The crystal structure of STING has been resolved, as has the structure of the H232 variant bound to cGAMP (58). Our molecular modeling simulations, using these structure data, revealed that the ligand-binding loops of STING were more mobile for H232 compared to WT; that is, H232 loop conformations were more open and flexible than R232, even in the presence of bound cGAMP. We speculate that this may reflect a failure of the ligand-binding loops to either stay closed when beginning from a closed conformation, or to close when beginning from an open conformation. This may be indicative of weaker binding (and/or faster disassociation) between cGAMP and the H232 variant of STING. Our data suggest that the alterations in loop dynamics and weaker affinity of H232 STING for its ligand are the underlying molecular mechanism for the reduced STING activity that we observed for this variant. This hypothesis will require additional experimental data to confirm or refute.
With regard to poxviruses, it has been demonstrated that Modified Vaccinia Ankara (MVA) infection of dendritic cells (DCs) triggers type I IFN production through a STING and cGAS-dependent pathway involving cyclic dinucleotides (49). This type I IFN response is not seen during wild type vaccinia virus infection, likely due to the presence of viral immunomodulatory proteins such as C6L, E3L, and N1L in the wild type virus but not in MVA (20, 21). A recent report confirmed that MVA activated IRF3 in a cGAS- and STING-dependent manner, whereas wild type vaccinia strains failed to do so (19). Our experiments found clear differences in R232 and H232 STING activity in the presence of cyclic dinucleotides and inactivated vaccinia virus. It is possible that possession of the H232 STING variant may alter the effects of viral immunomodulation of this innate immune pathway during infection. This may happen through differential interactions with viral proteins, or indirectly as reduced secretion of type I IFNs may render viral immunomodulation more effective.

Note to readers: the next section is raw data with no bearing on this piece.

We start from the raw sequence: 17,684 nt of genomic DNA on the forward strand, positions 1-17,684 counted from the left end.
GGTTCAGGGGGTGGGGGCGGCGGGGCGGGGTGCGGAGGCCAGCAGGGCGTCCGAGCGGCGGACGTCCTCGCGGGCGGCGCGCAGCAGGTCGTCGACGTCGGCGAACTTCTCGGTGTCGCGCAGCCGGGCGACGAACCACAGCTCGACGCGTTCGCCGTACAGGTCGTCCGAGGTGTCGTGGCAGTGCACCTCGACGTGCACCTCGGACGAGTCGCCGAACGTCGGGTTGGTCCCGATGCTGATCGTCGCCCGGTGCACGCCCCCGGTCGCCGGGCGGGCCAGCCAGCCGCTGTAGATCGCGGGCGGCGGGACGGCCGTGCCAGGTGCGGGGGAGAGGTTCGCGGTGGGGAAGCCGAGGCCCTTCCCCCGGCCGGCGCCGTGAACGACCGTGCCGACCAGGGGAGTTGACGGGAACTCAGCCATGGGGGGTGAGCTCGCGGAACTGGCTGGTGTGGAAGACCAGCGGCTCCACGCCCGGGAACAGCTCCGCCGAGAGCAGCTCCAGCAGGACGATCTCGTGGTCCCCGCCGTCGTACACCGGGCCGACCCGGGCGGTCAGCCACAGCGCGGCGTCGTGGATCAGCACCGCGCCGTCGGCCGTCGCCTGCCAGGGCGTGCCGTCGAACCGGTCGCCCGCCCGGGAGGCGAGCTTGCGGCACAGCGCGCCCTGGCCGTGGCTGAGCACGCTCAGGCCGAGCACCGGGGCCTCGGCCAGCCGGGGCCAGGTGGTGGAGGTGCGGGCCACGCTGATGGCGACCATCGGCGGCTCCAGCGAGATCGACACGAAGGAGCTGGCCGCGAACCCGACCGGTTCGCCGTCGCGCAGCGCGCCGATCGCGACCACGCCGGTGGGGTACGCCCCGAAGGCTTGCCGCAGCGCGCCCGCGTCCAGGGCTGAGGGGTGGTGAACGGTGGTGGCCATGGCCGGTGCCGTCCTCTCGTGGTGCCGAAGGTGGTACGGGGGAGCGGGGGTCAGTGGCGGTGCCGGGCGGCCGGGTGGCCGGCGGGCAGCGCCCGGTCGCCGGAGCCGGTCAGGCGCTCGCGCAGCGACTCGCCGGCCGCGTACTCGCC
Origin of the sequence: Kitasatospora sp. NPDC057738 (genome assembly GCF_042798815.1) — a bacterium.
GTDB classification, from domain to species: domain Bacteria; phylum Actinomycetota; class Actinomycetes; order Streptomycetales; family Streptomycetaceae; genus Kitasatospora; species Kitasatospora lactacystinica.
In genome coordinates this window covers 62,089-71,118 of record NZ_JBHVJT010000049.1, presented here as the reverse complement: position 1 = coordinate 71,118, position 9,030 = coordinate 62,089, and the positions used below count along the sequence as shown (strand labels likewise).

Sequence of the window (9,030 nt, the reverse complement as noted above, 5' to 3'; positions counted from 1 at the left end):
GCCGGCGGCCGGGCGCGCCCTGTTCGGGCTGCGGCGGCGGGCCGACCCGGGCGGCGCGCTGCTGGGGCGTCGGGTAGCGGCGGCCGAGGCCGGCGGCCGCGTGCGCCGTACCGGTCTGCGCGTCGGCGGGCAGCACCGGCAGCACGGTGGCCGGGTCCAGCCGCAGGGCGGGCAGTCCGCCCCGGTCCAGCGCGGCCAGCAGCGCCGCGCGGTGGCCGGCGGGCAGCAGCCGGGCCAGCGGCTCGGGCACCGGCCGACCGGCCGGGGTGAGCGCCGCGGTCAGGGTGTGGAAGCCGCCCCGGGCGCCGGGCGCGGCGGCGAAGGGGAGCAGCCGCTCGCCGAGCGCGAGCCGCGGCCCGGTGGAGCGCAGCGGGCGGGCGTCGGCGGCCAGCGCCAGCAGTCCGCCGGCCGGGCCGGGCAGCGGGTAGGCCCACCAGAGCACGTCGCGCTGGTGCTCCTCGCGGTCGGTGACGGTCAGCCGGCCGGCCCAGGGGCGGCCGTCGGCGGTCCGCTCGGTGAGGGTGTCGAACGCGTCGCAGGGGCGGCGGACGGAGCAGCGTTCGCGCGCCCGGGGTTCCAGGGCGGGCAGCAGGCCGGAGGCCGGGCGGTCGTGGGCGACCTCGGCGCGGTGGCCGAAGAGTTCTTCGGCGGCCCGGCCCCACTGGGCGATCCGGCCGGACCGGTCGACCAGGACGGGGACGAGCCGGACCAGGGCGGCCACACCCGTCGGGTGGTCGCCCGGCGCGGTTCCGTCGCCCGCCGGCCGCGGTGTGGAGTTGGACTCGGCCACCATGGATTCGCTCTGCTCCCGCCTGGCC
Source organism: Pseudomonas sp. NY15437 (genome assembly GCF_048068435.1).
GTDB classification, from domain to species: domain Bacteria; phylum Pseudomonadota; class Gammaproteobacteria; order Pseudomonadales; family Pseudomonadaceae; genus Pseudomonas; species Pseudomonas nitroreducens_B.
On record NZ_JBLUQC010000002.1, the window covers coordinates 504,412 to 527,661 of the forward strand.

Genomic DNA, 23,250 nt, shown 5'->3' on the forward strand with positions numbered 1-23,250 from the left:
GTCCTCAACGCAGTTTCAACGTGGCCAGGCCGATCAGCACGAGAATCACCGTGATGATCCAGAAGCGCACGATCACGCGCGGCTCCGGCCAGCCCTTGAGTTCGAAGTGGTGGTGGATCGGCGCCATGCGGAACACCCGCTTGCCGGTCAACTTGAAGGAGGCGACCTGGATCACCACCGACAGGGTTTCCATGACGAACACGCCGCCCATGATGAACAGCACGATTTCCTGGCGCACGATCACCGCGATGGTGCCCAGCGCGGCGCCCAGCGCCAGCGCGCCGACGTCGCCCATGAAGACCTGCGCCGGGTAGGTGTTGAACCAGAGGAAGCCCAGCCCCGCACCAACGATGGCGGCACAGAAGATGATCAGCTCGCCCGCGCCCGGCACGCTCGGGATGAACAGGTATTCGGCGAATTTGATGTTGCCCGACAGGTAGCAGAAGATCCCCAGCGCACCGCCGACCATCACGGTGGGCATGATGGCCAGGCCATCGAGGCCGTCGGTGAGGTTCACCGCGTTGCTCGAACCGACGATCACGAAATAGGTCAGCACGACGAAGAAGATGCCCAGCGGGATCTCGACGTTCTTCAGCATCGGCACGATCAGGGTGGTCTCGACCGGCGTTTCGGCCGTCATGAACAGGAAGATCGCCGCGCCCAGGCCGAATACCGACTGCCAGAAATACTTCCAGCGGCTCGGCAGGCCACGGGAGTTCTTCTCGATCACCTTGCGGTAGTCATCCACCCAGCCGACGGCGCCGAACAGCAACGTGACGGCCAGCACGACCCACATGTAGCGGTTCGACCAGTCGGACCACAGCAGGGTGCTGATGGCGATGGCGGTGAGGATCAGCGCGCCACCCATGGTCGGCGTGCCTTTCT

We have demonstrated that carriage of the H variant of rs1131769 results in a 90% decrease in innate immune response (secreted IFNα) to vaccinia virus. This data helps resolve prior conflicting reports regarding functional effects of STING polymorphisms. We hypothesize that the effect of this polymorphism is due to different flexibility/mobility in STING H232 loop conformations, which results in reduced ability of H232 STING to phosphorylate downstream signaling intermediates and mediate effective STING pathway activation.
Poxviruses represent a continuing public health concern due to the risk of bioterrorism use, zoonotic outbreaks (e.g., monkeypox, buffalopox, vaccinia-like viruses, and novel poxviruses), the increasing use of poxviruses for oncolytic viral therapy, and their use as vectors for vaccine antigens against HIV, rabies, Ebola, Zika, and other pathogens. STING also plays an essential role in triggering protective innate responses to DNA viruses (e.g., poxviruses, herpes simplex viruses, varicella zoster, EBV, HPV, and others) and multiple bacterial pathogens. Polymorphisms that reduce the effectiveness of the innate response to these threats are likely to enhance disease susceptibility and may have a deleterious effect on vaccine immunogenicity in the ~15% of the population with this genotype. Given the broad potential impact of this pathway, this is an area that merits additional investigation.